Music and Transcendence explores the ways in which music relates to transcendence by bringing together the disciplines of musicology, philosophy and theology, thereby uncovering congruencies between them that have often been obscured. Music has the capacity to take one outside of oneself and place one in relation to that which is ’other’. This ’other’ can be conceived in an ’absolute’ sense, insofar as music can be thought to place the self in relation to a divine ’other’ beyond the human frame of existence. However, the ’other’ can equally well be conceived in an ’immanent’ (or secular) sense, as music is a human activity that relates to other cultural practices. Music here places the self in relation to other people and to the world more generally, shaping how the world is understood, without any reference to a God or gods. The book examines how music has not only played a significant role in many philosophical and theological accounts of the nature of existence and the self, but also provides a valuable resource for the creation of meaning on a day-to-day basis.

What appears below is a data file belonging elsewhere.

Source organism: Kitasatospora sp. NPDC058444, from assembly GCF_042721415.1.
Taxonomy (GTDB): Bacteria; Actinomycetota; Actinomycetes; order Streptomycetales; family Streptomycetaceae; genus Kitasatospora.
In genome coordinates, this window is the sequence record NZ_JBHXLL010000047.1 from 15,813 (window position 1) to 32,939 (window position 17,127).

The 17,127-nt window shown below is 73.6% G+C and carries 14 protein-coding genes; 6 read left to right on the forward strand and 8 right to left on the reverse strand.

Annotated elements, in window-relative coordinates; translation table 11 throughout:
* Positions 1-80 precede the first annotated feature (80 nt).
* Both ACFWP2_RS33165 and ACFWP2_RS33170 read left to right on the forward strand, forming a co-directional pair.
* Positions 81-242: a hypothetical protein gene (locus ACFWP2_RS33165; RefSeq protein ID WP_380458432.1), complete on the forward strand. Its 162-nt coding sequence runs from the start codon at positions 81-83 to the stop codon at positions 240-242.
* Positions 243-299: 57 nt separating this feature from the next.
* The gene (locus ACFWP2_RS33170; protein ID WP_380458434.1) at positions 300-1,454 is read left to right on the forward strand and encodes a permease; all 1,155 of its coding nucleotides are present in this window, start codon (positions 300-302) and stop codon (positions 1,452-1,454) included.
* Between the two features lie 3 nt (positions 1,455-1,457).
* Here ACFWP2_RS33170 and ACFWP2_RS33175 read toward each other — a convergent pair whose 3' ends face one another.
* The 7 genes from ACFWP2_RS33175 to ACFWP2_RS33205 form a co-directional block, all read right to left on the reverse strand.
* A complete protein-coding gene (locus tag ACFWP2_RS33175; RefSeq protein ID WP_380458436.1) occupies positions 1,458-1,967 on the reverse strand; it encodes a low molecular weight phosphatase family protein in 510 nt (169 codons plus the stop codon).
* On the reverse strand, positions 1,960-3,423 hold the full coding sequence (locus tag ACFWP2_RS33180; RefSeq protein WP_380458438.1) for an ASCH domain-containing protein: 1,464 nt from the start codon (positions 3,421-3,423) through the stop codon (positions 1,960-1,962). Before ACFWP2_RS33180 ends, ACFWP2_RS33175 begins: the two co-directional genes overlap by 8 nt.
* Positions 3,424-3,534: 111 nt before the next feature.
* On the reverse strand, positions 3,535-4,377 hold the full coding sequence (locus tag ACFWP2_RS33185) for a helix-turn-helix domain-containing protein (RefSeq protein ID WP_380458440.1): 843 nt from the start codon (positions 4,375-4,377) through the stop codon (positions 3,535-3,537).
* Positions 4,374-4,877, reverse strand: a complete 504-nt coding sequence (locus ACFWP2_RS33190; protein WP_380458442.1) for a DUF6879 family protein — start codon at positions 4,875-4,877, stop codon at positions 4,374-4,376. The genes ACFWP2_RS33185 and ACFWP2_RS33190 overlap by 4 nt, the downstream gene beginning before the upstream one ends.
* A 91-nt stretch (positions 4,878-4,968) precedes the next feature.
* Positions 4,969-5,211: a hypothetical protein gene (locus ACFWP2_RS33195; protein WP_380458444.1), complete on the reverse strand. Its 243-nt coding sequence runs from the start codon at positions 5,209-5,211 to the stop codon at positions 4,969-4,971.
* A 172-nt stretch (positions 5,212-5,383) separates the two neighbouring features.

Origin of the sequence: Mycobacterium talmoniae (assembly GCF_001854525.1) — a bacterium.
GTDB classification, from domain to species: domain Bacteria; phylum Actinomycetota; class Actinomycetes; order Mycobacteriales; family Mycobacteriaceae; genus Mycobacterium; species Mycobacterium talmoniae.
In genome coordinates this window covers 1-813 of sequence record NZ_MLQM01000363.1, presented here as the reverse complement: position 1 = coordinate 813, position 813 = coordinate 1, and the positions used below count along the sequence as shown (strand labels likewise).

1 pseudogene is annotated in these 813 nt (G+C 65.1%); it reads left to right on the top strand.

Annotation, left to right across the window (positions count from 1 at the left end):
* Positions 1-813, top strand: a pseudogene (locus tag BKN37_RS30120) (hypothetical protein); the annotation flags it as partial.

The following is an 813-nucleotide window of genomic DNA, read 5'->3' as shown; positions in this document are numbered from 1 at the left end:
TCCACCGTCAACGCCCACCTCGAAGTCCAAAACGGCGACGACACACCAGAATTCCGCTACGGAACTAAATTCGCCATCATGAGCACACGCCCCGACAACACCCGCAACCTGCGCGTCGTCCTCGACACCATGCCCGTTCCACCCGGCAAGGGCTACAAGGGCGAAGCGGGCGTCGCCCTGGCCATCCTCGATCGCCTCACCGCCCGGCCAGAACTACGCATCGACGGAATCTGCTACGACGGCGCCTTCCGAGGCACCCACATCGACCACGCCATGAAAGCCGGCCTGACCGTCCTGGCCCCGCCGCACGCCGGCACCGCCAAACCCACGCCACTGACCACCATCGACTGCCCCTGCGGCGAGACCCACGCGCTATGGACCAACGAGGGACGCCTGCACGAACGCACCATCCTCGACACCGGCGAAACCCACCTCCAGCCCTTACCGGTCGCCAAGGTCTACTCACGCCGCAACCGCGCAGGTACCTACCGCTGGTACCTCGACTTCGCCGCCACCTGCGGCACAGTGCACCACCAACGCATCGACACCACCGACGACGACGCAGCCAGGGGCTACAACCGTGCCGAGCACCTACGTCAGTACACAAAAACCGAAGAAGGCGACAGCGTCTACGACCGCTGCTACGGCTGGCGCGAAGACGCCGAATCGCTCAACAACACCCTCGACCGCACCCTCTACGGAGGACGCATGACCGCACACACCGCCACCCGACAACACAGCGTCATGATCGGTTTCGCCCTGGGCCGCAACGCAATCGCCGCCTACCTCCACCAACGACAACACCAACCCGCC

Férdia J. Stone-Davis is an interdisciplinary academic working at the intersection of music, philosophy and theology. She is author of Musical Beauty: Negotiating the Boundary between Subject and Object (2011), and co-editor of The Soundtrack of Conflict: The Role of Music in Radio Broadcasting in Wartime and in Conflict Situations (2013).